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HIV and TB in Practice for nurses: integration and decentralisation

Theo Smart
Published: 17 April 2012

This edition of HATIP is kindly supported by the STOP TB department of the World Health Organization.

Integration and decentralisation: How two words could affect your patients – and your job

“Integration” has become a buzz-word over the past few years among public health specialists, Ministers of Health and programme managers, and was a much-talked-about issue at the IAS 2011 conference in Rome last year.

Most of the presentations focused on service delivery integration – providing services usually offered by one health department at sites run by another.

Increasingly the model for service delivery integration is TB/HIV service integration, which involves the delivery of HIV services (such as counselling and testing, cotrimoxazole preventive therapy, and ART) at TB clinics, and of TB services (the Three I’s for HIV/TB) at HIV care and treatment sites.

Similarly, the decentralisation of HIV services involves the integration of HIV services into primary healthcare clinics and other healthcare facilities.

But what does this programme jargon have to do with nurses, or community healthcare workers?

Quite a lot, actually.

New services integrated into the health facility usually change the work that nurses are expected to do, and the training needed – anyone involved in Nurse-initiated Management of Antiretroviral Therapy (NiMART) can tell you that.

NiMART Nurse-initiated Management of Antiretroviral Therapy

New services may increase the nurse’s workload, at least at first. But if nurses have too much work to do their jobs well, programmes need to find ways to shift some of their simpler tasks to trained community workers or expert patients, who can free up some of the nurse’s time for the new services.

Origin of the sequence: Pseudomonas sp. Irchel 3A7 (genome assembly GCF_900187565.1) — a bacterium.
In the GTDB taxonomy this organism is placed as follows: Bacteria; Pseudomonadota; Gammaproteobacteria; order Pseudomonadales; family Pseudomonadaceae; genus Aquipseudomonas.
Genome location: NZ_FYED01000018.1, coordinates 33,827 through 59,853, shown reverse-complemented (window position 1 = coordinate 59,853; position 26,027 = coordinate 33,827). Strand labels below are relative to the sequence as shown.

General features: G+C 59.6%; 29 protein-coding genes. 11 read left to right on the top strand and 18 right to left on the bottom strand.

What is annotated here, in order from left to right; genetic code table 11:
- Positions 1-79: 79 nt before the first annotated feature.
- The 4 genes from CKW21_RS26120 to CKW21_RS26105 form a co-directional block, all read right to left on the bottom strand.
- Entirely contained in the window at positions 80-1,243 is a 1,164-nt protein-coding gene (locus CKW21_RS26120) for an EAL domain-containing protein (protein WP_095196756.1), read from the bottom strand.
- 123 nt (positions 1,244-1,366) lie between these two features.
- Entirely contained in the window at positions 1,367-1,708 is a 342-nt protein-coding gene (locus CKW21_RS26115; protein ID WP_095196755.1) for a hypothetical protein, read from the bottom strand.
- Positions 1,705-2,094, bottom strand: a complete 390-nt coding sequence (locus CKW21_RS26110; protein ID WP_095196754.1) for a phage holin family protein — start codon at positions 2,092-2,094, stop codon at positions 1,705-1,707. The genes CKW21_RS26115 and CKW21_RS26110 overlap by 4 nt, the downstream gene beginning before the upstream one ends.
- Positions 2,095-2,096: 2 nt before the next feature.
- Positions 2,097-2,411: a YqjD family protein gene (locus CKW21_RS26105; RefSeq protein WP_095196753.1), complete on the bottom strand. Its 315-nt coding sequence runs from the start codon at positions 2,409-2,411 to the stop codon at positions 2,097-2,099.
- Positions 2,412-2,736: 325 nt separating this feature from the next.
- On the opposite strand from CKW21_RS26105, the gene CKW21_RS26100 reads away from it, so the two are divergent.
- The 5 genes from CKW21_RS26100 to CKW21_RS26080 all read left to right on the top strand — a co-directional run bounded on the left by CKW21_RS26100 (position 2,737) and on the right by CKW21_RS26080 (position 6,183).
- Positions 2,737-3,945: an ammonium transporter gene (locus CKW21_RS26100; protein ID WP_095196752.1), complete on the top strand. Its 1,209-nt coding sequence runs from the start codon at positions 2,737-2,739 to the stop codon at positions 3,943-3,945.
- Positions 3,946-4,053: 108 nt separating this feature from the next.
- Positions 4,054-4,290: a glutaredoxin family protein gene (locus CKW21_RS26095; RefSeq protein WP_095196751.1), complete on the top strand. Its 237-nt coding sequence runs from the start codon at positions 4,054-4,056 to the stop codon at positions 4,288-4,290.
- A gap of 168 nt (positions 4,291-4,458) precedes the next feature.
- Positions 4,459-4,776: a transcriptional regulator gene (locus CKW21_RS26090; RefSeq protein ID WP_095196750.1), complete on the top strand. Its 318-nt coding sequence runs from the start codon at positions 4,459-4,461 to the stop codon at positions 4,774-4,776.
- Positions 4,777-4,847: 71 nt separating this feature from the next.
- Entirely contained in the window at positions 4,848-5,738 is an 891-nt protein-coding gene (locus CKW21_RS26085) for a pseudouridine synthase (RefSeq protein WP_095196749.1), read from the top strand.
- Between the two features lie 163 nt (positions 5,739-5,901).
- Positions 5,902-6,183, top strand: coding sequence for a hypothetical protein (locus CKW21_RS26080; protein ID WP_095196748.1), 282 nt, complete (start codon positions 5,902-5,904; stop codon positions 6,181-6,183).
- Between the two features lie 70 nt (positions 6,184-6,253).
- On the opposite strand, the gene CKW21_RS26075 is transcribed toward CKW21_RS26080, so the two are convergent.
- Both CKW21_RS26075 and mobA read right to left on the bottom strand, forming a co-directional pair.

Indeed, the common feature of all the most successful cases of service delivery integration and HIV service decentralisation presented at the meeting was a strong partnership with community-based supporters, and peer-expert patients who provided assistance in linking patients to care and in ensuring continuity of care.

In the long run, the services may improve the patients’ health, reducing the amount of time that the nurse and health system must spend caring for a sick person – and in the case of TB services, may reduce the risk of being exposed to active TB for the nurse and other patients.

Why is there a push to integrate services and decentralise now?

There’s less money now

Donors have not been giving as much support to health programmes in resource-limited countries, and funding has dropped, especially for HIV programmes. Critics complained HIV got too much money compared to other health issues. So national programmes have been looking for ways to become more efficient and save money.

To expand the reach and uptake of ART

Reaching all the HIV-positive people in the country, especially remote and rural areas will only be possible if treatment services, including ART, are integrated into other health services, particularly primary health care.